Implementing a CRM for the first time or changing from a legacy CRM to a new solution provider throws up significant challenges. Defining your "to be" Sales Process is one of these which will require time and effort before you come close to configuring software.
Over many years of being in sales and sales management, I have been
- on the receiving end of a sales process handed down like tablets of stone without consultation
- in a position to define sales processes, and fortunate enough to be able to work with individuals, teams and organisations prepared to invest their skills to get it right.
I hope to distill some of that experience to help you ... but before we go into any depth on the challenge of analysing, defining, mapping out and implementing a new sales process, what are the other challenges?
In our experience the 3 key challenges to implementing CRM are ....
- Creating a Sales Process that meets the business needs and capitalises on the new CRM
- Defining the change management process
- Facilitating user adoption - finding ways to make people use a CRM and making it stick.
All of these need to be addressed, regardless of the CRM solution you are considering.
Not getting them right will at best delay and add cost to the project. In the worst cases (and there are many*) the CRM implementation is considered a failure.
* the failure rate for CRM implementations is said to be anywhere between 18 and 69%
Defining your Sales Process
We've consulted with many sales teams and sales leaders.
Sometimes this happens prior to confirming a CRM solution selection, other times it's during an implementation and often as a result of issues with sales performance.
Whatever the starting point, we pose a series of diagnostic questions to sales leaders, high performing sales people, internal sales, and marketing.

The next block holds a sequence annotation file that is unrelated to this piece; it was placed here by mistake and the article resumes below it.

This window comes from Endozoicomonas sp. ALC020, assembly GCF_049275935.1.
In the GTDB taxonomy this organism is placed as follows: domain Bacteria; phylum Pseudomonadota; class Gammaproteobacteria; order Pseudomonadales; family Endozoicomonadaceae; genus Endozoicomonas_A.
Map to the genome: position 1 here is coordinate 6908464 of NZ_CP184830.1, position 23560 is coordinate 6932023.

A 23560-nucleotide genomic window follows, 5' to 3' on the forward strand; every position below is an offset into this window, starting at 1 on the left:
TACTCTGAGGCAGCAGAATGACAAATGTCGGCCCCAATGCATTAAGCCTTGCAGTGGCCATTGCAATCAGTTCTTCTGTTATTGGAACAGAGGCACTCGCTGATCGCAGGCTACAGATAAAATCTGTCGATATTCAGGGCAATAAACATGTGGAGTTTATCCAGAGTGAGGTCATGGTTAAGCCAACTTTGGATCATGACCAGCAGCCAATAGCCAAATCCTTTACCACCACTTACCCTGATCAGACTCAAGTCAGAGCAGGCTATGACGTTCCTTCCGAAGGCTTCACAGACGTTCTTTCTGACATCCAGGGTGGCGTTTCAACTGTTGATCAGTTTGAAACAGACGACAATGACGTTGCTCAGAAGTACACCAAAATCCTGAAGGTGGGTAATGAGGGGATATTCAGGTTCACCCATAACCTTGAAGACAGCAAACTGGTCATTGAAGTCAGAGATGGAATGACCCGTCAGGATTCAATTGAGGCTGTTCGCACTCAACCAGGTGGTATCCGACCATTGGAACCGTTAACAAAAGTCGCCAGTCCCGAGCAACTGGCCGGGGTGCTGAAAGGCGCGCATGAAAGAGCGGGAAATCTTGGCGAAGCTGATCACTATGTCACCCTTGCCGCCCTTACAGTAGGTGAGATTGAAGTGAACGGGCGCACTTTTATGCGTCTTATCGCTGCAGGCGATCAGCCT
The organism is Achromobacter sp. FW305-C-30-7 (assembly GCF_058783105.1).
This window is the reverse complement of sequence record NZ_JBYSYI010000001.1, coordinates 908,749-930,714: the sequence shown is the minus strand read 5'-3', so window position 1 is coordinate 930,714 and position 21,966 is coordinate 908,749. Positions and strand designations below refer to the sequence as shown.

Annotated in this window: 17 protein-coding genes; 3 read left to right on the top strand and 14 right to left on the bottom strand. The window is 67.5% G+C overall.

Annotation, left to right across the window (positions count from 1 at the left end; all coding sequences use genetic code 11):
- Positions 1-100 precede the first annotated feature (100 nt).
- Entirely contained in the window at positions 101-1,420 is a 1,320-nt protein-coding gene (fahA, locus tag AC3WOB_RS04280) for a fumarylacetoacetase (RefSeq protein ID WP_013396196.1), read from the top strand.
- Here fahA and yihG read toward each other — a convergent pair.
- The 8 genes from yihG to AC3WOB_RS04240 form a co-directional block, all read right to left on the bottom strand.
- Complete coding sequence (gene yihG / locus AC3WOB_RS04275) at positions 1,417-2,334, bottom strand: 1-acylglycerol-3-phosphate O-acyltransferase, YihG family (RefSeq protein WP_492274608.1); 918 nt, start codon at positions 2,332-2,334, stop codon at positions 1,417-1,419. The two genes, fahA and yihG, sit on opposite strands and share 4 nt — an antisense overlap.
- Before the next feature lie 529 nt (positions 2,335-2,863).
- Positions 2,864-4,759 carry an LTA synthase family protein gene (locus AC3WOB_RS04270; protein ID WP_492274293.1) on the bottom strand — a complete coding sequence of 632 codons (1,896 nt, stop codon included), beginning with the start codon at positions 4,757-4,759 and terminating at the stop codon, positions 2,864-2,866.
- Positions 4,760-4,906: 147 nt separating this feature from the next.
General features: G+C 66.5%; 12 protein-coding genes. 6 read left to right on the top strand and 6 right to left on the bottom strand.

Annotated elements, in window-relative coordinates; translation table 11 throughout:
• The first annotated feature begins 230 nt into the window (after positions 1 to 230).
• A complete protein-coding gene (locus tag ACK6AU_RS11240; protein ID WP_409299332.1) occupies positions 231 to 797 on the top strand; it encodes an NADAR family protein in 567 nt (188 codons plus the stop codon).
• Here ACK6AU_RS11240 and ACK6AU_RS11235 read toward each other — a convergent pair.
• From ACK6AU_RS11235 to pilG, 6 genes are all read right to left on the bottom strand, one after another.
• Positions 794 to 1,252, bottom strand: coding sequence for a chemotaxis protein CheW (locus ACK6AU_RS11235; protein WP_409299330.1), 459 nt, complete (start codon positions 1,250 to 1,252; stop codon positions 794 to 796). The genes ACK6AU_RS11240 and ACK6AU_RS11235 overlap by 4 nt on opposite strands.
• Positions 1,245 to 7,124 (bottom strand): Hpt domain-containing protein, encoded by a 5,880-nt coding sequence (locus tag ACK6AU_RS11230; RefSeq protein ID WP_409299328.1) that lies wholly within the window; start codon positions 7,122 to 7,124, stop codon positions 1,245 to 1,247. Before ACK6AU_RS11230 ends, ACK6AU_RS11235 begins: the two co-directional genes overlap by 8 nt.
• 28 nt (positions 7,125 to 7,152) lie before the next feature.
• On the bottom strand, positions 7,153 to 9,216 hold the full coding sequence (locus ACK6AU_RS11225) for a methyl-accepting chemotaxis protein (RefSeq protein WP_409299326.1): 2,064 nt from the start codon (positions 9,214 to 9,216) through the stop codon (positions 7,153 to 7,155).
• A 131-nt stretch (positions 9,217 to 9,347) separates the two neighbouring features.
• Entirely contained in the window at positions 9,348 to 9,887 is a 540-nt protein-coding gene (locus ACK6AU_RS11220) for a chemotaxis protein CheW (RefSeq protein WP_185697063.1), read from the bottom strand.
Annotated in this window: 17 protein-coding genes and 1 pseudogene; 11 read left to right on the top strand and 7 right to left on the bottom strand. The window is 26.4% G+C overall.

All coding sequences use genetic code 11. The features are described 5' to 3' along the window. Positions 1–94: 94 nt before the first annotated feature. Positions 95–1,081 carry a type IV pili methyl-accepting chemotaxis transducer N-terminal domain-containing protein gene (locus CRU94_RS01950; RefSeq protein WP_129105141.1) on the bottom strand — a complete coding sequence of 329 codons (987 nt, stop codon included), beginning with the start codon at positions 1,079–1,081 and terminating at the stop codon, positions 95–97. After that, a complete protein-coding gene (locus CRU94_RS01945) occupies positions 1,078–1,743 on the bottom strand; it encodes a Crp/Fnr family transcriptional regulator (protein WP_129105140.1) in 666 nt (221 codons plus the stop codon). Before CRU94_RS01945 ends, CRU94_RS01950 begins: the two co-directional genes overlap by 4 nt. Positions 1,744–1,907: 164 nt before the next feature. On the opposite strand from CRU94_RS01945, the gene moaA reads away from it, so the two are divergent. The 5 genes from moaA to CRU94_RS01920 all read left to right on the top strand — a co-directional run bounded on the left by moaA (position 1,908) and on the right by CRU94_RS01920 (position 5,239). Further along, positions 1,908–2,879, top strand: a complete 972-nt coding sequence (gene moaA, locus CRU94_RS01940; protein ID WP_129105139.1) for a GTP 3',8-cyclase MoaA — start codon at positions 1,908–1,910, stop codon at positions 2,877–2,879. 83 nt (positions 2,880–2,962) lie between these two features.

A favourite opener is "describe a day in a life of a lead which is passed to sales". Another is "tell me about all typical the touch points from lead acceptance to contract close".
Example: We were asked to provide some Sales and Marketing consultancy to a leading mid-market ERP vendor. The business issue was this:
- sales were contracting
- not enough leads were coming through to sales (typical complaint)
- sales cycles were getting longer, and
- 80% of the revenue was being closed by the top 20% of the sales team
Does that sound familiar?
We held 2 workshops, posing the 2 questions above plus a bunch of others - 1 workshop for marketing and 1 for sales.
When we white-boarded the sales processes - yep there turned out to be multiple versions - it became clear where overlaps and gaps existed.
The sales workshop proved to be pivotal in their journey to bring the teams together to implement a single sales process that was then used to configure their CRM solution.
What came out of the marketing workshop?
No surprises, there was a massive disconnect with Sales:
- no communication on how a lead had progressed
- no feedback on lead quality
- and, even worse, we discovered that the sales team had engaged a lead generation company without telling the head of marketing!
The joint feedback session was interesting, and ended up being the catalyst for a highly beneficial sales and marketing alignment initiative.
Challenging the existing sales process then mapping out a new structured sales process should involve consulting with the whole team. In our experience this doubles up as the first step in getting the buy-in you need to make a new CRM system work and stick.
Timescales for this could be days or weeks, but we recommend factoring in plenty of reflection time, and documenting the sales process using a modeller such as Bizagi or Lucid Chart.
Once the sales process has been agreed, the next task is to determine if your current CRM/Sales Automation platform is up to the job. Or is it outdated?
If a change of any kind is needed, this will bring into play the next challenge which is change management.
There will be challenges from stakeholders as to why any change is needed, some these are due diligence, questioning the process and business benefits. Some are more negative challenges.
Depending on the size and complexity of the organisation, change should be managed at all points before, during and after the implementation and on-going roll out and user adoption. Don't leave it til you're ready to go live!